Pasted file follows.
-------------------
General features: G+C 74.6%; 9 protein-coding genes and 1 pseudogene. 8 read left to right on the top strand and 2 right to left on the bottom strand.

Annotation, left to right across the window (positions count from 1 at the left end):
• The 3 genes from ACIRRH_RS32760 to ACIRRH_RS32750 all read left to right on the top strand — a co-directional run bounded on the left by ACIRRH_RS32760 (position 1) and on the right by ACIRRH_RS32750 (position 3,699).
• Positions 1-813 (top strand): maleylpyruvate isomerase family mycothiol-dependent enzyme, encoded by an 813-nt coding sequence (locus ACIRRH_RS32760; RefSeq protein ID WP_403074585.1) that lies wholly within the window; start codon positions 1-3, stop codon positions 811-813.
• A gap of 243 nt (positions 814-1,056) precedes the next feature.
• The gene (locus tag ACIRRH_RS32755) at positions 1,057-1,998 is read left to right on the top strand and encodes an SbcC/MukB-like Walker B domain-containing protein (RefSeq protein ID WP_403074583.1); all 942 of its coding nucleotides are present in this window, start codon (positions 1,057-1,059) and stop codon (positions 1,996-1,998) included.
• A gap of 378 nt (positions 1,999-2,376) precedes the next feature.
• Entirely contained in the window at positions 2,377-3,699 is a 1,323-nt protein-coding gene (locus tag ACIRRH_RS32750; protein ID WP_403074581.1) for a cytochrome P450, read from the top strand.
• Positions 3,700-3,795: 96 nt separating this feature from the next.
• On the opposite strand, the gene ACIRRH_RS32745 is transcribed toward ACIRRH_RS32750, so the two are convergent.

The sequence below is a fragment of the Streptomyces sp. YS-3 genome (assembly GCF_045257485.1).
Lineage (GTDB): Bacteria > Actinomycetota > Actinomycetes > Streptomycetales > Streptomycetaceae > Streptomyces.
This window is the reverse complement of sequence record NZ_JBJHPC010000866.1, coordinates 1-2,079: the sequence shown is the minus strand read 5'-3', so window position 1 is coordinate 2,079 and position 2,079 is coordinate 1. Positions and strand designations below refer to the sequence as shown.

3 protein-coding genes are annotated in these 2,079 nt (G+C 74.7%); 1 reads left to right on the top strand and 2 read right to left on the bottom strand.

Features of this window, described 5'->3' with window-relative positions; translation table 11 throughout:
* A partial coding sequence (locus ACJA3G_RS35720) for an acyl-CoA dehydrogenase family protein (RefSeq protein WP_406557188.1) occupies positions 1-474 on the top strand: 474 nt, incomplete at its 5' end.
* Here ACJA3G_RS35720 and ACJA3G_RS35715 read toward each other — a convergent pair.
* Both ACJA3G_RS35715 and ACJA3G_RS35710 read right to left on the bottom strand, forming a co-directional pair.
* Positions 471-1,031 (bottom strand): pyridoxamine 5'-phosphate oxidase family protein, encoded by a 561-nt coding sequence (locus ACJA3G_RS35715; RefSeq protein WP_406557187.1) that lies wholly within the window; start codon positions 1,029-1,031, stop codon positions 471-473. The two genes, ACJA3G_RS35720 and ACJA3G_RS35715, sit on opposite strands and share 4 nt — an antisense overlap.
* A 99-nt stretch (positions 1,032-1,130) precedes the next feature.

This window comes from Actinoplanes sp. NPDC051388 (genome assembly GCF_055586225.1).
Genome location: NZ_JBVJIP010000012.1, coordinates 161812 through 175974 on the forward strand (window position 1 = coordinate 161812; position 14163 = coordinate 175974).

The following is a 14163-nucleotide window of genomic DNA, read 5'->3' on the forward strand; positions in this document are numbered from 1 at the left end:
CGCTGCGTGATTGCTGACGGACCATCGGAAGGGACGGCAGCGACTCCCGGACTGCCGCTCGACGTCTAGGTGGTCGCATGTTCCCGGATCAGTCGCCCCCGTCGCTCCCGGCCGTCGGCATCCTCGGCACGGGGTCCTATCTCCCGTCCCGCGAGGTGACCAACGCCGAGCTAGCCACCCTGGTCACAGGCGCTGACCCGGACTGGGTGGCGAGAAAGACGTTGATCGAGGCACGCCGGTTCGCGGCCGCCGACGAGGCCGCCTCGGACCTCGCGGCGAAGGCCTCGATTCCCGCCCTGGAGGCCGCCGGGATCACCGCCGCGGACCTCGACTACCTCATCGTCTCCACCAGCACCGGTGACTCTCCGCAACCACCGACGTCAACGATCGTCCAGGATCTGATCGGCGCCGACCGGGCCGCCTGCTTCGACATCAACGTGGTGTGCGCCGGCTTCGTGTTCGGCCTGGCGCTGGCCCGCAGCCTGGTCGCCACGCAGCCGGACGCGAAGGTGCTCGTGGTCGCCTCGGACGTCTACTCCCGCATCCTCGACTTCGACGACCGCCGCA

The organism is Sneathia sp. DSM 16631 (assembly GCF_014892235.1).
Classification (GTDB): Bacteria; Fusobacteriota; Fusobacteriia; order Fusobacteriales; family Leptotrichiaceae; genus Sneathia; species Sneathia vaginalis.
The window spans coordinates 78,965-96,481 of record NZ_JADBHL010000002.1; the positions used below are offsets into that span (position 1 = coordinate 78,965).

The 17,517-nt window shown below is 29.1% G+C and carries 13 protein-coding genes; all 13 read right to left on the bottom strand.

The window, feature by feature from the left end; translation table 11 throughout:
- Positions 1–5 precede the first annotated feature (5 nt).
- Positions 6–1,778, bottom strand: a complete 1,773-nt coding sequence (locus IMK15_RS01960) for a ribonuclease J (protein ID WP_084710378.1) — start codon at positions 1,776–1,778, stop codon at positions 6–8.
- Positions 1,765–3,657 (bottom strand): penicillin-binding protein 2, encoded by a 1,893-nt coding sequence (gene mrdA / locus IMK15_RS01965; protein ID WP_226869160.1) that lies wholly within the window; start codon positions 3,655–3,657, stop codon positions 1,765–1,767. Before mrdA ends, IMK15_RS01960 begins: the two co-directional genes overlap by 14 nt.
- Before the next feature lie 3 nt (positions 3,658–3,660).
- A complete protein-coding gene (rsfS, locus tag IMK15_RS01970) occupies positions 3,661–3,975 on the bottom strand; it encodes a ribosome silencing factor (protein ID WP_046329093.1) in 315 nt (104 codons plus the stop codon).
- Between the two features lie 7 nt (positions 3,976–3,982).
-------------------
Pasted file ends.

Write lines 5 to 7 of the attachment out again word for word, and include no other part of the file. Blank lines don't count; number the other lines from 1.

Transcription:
• A gap of 243 nt (positions 814-1,056) precedes the next feature.
• The gene (locus tag ACIRRH_RS32755) at positions 1,057-1,998 is read left to right on the top strand and encodes an SbcC/MukB-like Walker B domain-containing protein (RefSeq protein ID WP_403074583.1); all 942 of its coding nucleotides are present in this window, start codon (positions 1,057-1,059) and stop codon (positions 1,996-1,998) included.
• A gap of 378 nt (positions 1,999-2,376) precedes the next feature.